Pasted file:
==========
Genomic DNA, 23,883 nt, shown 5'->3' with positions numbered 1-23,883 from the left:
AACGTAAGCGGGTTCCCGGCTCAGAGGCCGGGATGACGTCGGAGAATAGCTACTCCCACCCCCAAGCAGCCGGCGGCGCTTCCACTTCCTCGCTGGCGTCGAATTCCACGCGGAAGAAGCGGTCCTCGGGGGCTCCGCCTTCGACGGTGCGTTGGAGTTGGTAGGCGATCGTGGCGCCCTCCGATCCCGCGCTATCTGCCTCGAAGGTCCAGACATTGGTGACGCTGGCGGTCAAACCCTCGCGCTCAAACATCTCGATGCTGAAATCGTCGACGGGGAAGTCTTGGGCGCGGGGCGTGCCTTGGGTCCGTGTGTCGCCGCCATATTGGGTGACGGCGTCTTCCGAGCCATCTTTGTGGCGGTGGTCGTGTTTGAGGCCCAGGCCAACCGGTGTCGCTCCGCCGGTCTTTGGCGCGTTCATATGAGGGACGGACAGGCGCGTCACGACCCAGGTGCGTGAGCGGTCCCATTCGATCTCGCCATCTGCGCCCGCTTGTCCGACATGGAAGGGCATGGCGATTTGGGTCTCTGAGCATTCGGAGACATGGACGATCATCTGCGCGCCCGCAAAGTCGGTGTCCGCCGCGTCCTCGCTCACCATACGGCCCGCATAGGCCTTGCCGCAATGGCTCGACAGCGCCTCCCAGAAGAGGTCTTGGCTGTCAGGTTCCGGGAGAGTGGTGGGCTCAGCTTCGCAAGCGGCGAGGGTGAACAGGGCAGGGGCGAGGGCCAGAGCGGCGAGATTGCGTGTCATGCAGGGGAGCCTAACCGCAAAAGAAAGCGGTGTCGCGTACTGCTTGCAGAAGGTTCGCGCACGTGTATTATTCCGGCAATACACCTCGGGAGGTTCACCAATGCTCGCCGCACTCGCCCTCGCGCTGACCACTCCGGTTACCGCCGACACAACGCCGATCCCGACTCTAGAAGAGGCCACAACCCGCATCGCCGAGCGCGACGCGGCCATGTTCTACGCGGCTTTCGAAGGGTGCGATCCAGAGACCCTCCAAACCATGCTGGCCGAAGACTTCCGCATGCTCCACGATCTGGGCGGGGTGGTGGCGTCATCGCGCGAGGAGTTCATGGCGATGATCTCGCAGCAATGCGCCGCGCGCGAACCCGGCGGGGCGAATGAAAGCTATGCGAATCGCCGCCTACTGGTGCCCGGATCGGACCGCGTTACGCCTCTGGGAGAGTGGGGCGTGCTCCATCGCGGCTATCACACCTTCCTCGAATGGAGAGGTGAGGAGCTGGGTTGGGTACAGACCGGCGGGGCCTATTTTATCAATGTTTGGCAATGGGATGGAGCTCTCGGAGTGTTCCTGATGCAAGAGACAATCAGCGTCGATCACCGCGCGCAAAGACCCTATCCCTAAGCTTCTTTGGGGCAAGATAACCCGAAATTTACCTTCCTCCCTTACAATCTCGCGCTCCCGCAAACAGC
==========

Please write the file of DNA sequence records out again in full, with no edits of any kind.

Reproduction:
Genomic DNA, 23,883 nt, shown 5'->3' with positions numbered 1-23,883 from the left:
AACGTAAGCGGGTTCCCGGCTCAGAGGCCGGGATGACGTCGGAGAATAGCTACTCCCACCCCCAAGCAGCCGGCGGCGCTTCCACTTCCTCGCTGGCGTCGAATTCCACGCGGAAGAAGCGGTCCTCGGGGGCTCCGCCTTCGACGGTGCGTTGGAGTTGGTAGGCGATCGTGGCGCCCTCCGATCCCGCGCTATCTGCCTCGAAGGTCCAGACATTGGTGACGCTGGCGGTCAAACCCTCGCGCTCAAACATCTCGATGCTGAAATCGTCGACGGGGAAGTCTTGGGCGCGGGGCGTGCCTTGGGTCCGTGTGTCGCCGCCATATTGGGTGACGGCGTCTTCCGAGCCATCTTTGTGGCGGTGGTCGTGTTTGAGGCCCAGGCCAACCGGTGTCGCTCCGCCGGTCTTTGGCGCGTTCATATGAGGGACGGACAGGCGCGTCACGACCCAGGTGCGTGAGCGGTCCCATTCGATCTCGCCATCTGCGCCCGCTTGTCCGACATGGAAGGGCATGGCGATTTGGGTCTCTGAGCATTCGGAGACATGGACGATCATCTGCGCGCCCGCAAAGTCGGTGTCCGCCGCGTCCTCGCTCACCATACGGCCCGCATAGGCCTTGCCGCAATGGCTCGACAGCGCCTCCCAGAAGAGGTCTTGGCTGTCAGGTTCCGGGAGAGTGGTGGGCTCAGCTTCGCAAGCGGCGAGGGTGAACAGGGCAGGGGCGAGGGCCAGAGCGGCGAGATTGCGTGTCATGCAGGGGAGCCTAACCGCAAAAGAAAGCGGTGTCGCGTACTGCTTGCAGAAGGTTCGCGCACGTGTATTATTCCGGCAATACACCTCGGGAGGTTCACCAATGCTCGCCGCACTCGCCCTCGCGCTGACCACTCCGGTTACCGCCGACACAACGCCGATCCCGACTCTAGAAGAGGCCACAACCCGCATCGCCGAGCGCGACGCGGCCATGTTCTACGCGGCTTTCGAAGGGTGCGATCCAGAGACCCTCCAAACCATGCTGGCCGAAGACTTCCGCATGCTCCACGATCTGGGCGGGGTGGTGGCGTCATCGCGCGAGGAGTTCATGGCGATGATCTCGCAGCAATGCGCCGCGCGCGAACCCGGCGGGGCGAATGAAAGCTATGCGAATCGCCGCCTACTGGTGCCCGGATCGGACCGCGTTACGCCTCTGGGAGAGTGGGGCGTGCTCCATCGCGGCTATCACACCTTCCTCGAATGGAGAGGTGAGGAGCTGGGTTGGGTACAGACCGGCGGGGCCTATTTTATCAATGTTTGGCAATGGGATGGAGCTCTCGGAGTGTTCCTGATGCAAGAGACAATCAGCGTCGATCACCGCGCGCAAAGACCCTATCCCTAAGCTTCTTTGGGGCAAGATAACCCGAAATTTACCTTCCTCCCTTACAATCTCGCGCTCCCGCAAACAGC